Warmup Sets vs. Working Sets
When you are getting ready to start a new lift within a training session, you should always do a warmup set with the empty barbell first. This is a great time to do a quick body scan to see if any joints or muscle groups need to be mobilized or dynamically stretched for that particular lift as well as an opportunity to focus on proper mechanics and balance. For your very first warmup set of a given lift, perform anywhere from 7-10 reps with an empty barbell and focus on achieving the best possible technique on every repetition. Try to be explosive as the bar moves away from the ground, regardless of the lift.
When you first start your lifting journey, you will not have a lot of warmup sets to perform because your working weight will be lower. As you get stronger, you will likely perform anywhere from 3-6 warmup sets as you slowly build to your desired working weight. Here are a few guidelines for warming up to your working weight: 1. Always warm up to your working weight. Jumping right into working weight is a great recipe for injury – muscle strains, muscle tears, and worse! 2. Make big jumps in weight in your earliest warmup sets and taper those intervals to be smaller and smaller as you get closer to your working weight. For example, here’s a warmup routine for a working weight of 60kgs:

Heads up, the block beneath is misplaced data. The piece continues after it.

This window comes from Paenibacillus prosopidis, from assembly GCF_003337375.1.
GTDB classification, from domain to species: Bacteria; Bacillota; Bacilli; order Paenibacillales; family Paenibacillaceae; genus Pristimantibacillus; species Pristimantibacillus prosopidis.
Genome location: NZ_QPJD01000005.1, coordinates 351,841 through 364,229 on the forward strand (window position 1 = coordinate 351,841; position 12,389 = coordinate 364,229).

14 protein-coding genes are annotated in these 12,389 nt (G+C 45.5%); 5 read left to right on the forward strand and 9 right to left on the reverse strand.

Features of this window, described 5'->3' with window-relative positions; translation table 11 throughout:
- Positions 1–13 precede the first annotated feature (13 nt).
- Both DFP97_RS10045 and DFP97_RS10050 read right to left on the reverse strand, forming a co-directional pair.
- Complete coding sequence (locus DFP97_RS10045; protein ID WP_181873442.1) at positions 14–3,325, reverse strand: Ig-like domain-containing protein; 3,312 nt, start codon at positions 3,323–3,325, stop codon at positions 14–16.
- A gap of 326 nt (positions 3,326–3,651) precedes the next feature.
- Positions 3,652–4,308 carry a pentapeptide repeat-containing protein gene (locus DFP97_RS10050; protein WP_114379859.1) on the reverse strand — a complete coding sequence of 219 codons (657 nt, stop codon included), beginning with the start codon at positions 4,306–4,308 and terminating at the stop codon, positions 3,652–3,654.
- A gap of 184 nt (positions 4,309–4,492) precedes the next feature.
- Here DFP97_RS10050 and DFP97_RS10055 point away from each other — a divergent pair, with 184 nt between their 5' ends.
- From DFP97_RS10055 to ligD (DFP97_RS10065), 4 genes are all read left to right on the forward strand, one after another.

Warmup set #1: 20kgs / empty barbell x 8
Warmup set #2: 40kgs x 5 (weight increase of 20kgs)
Warmup set #3: 50kgs x 3 (weight increase of 10kgs)
Warmup set #4: 55kgs x 1 (weight increase of 5kgs)
3. As the warmup weight gets closer to the working weight, the reps should decrease to conserve energy. In the example above, you can see that the first set calls for 8 reps, the next set decreases to 5 reps, then 3, and then only one 1 rep for the final warmup set. This helps preserve energy for the programmed working sets by limiting accumulated fatigue.
4. Limit yourself to 6 total warmup sets. Remember, the whole point in having a warmup routine is that it should prepare you for the programmed work, not exhaust you before you even begin the prescribed working sets.
5. Don’t repeat warmup weights. There’s no point in doing multiple sets with the same weight unless that weight meets the prescribed challenge for the session (then count it as a working set, not a warmup set).
6. Increase your rest time between warmup sets as you approach your working weight. For example, if you just completed your first warmup set with the empty bar, throw your first plate on each side and go right into your second set without sitting down and resting first. It’s great conditioning for your heart and it cuts down on how long your sessions are (especially powerlifters!). If you’re doing 5 total warmup sets, you may wish to take 1-2 minutes between warmup sets 4-5 and a full rest interval between your final warmup set and your first working set.
About Muscle + Mindset
Muscle and Mindset is a barbell gym located in the Sante Fe Art District of Denver, Colorado. Our mission is to share the transformative benefits of strength training with people of all experience levels by cultivating a welcoming community supported by affordable expert coaching. Whether you're an experienced athlete or a strength training novice, you'll find the support you need at Muscle + Mindset.